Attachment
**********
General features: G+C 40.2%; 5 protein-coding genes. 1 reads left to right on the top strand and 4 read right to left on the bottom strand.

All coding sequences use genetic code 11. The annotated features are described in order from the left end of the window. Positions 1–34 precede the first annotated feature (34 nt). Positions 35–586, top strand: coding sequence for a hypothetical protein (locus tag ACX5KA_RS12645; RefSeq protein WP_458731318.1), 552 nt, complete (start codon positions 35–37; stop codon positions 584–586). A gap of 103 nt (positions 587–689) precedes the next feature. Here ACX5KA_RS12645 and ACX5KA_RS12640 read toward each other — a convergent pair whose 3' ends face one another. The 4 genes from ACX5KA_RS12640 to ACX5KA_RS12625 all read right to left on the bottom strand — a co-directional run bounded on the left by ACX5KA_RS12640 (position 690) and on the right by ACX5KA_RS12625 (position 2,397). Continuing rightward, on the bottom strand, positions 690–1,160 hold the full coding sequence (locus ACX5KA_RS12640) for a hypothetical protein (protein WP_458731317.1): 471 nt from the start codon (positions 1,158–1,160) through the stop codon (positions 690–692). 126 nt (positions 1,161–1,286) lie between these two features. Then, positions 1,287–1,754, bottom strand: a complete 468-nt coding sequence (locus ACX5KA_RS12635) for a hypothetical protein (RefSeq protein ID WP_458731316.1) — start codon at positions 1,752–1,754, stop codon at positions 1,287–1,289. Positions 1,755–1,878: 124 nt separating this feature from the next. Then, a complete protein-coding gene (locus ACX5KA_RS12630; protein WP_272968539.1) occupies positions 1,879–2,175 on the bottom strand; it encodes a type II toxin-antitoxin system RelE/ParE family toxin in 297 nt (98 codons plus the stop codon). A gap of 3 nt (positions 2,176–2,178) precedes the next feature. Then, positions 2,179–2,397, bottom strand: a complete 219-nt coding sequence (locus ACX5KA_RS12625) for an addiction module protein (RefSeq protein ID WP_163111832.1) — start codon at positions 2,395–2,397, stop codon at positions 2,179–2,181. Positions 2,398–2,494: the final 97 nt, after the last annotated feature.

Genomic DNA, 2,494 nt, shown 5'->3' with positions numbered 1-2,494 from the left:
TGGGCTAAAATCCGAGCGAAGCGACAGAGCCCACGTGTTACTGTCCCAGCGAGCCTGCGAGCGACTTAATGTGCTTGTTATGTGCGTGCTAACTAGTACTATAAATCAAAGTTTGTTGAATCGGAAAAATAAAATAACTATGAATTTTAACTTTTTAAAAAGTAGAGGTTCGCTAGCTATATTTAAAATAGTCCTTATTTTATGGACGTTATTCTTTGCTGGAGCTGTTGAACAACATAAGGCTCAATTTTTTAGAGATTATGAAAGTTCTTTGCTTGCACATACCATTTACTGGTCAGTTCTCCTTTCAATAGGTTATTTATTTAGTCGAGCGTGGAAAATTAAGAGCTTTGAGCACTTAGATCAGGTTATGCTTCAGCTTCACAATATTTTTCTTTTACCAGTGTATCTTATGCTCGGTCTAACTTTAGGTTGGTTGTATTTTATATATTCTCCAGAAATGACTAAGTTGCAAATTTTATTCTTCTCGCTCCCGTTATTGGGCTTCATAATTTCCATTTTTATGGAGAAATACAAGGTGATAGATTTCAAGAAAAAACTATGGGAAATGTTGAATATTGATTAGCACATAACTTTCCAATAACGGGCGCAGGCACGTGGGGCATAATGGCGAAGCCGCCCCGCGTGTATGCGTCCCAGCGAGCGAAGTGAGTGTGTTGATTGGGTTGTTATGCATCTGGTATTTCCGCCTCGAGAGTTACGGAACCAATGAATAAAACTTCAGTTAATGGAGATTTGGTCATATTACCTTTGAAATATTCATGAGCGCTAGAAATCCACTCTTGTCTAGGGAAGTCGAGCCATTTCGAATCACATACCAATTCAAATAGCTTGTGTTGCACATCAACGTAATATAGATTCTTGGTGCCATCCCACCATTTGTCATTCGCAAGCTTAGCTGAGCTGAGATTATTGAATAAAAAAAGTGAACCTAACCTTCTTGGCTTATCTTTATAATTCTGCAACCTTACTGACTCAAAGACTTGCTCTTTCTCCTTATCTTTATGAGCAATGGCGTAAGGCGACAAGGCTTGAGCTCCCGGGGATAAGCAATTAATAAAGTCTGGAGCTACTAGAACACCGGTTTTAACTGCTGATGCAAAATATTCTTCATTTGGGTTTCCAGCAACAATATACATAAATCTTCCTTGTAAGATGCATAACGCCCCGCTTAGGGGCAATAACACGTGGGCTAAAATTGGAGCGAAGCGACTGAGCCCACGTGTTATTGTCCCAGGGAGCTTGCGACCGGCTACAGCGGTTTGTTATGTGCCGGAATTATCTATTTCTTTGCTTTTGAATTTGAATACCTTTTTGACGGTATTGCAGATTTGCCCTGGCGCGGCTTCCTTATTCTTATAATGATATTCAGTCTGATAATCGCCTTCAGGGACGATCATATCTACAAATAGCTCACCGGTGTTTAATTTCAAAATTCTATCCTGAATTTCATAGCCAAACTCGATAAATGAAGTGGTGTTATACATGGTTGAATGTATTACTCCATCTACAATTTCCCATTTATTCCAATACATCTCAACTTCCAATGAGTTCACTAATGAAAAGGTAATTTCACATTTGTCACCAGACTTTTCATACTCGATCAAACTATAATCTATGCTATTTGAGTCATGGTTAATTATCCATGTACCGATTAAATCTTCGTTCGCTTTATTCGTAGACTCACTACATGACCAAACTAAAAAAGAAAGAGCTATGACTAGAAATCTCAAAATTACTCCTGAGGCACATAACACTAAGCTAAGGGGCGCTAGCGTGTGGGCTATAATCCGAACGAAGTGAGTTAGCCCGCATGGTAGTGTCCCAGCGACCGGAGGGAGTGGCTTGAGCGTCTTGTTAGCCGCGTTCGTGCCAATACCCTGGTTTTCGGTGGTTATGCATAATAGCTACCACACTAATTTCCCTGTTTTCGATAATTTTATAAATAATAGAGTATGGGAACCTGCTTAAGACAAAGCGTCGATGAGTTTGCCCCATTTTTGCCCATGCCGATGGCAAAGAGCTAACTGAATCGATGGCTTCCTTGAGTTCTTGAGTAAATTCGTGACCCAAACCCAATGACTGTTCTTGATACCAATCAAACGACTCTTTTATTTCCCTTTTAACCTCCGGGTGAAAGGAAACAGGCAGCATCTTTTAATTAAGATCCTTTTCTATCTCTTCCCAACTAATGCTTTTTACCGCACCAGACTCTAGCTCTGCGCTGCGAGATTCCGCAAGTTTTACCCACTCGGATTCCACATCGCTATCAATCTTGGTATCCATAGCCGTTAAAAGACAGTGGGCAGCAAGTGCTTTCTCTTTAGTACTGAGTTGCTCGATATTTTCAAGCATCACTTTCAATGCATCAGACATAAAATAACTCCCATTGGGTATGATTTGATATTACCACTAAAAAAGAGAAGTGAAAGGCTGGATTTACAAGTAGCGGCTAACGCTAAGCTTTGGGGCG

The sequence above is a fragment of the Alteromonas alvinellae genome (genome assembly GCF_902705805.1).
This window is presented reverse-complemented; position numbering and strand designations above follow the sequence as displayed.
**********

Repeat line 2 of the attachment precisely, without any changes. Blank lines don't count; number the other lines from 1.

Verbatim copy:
All coding sequences use genetic code 11. The annotated features are described in order from the left end of the window. Positions 1–34 precede the first annotated feature (34 nt). Positions 35–586, top strand: coding sequence for a hypothetical protein (locus tag ACX5KA_RS12645; RefSeq protein WP_458731318.1), 552 nt, complete (start codon positions 35–37; stop codon positions 584–586). A gap of 103 nt (positions 587–689) precedes the next feature. Here ACX5KA_RS12645 and ACX5KA_RS12640 read toward each other — a convergent pair whose 3' ends face one another. The 4 genes from ACX5KA_RS12640 to ACX5KA_RS12625 all read right to left on the bottom strand — a co-directional run bounded on the left by ACX5KA_RS12640 (position 690) and on the right by ACX5KA_RS12625 (position 2,397). Continuing rightward, on the bottom strand, positions 690–1,160 hold the full coding sequence (locus ACX5KA_RS12640) for a hypothetical protein (protein WP_458731317.1): 471 nt from the start codon (positions 1,158–1,160) through the stop codon (positions 690–692). 126 nt (positions 1,161–1,286) lie between these two features. Then, positions 1,287–1,754, bottom strand: a complete 468-nt coding sequence (locus ACX5KA_RS12635) for a hypothetical protein (RefSeq protein ID WP_458731316.1) — start codon at positions 1,752–1,754, stop codon at positions 1,287–1,289. Positions 1,755–1,878: 124 nt separating this feature from the next. Then, a complete protein-coding gene (locus ACX5KA_RS12630; protein WP_272968539.1) occupies positions 1,879–2,175 on the bottom strand; it encodes a type II toxin-antitoxin system RelE/ParE family toxin in 297 nt (98 codons plus the stop codon). A gap of 3 nt (positions 2,176–2,178) precedes the next feature. Then, positions 2,179–2,397, bottom strand: a complete 219-nt coding sequence (locus ACX5KA_RS12625) for an addiction module protein (RefSeq protein ID WP_163111832.1) — start codon at positions 2,395–2,397, stop codon at positions 2,179–2,181. Positions 2,398–2,494: the final 97 nt, after the last annotated feature.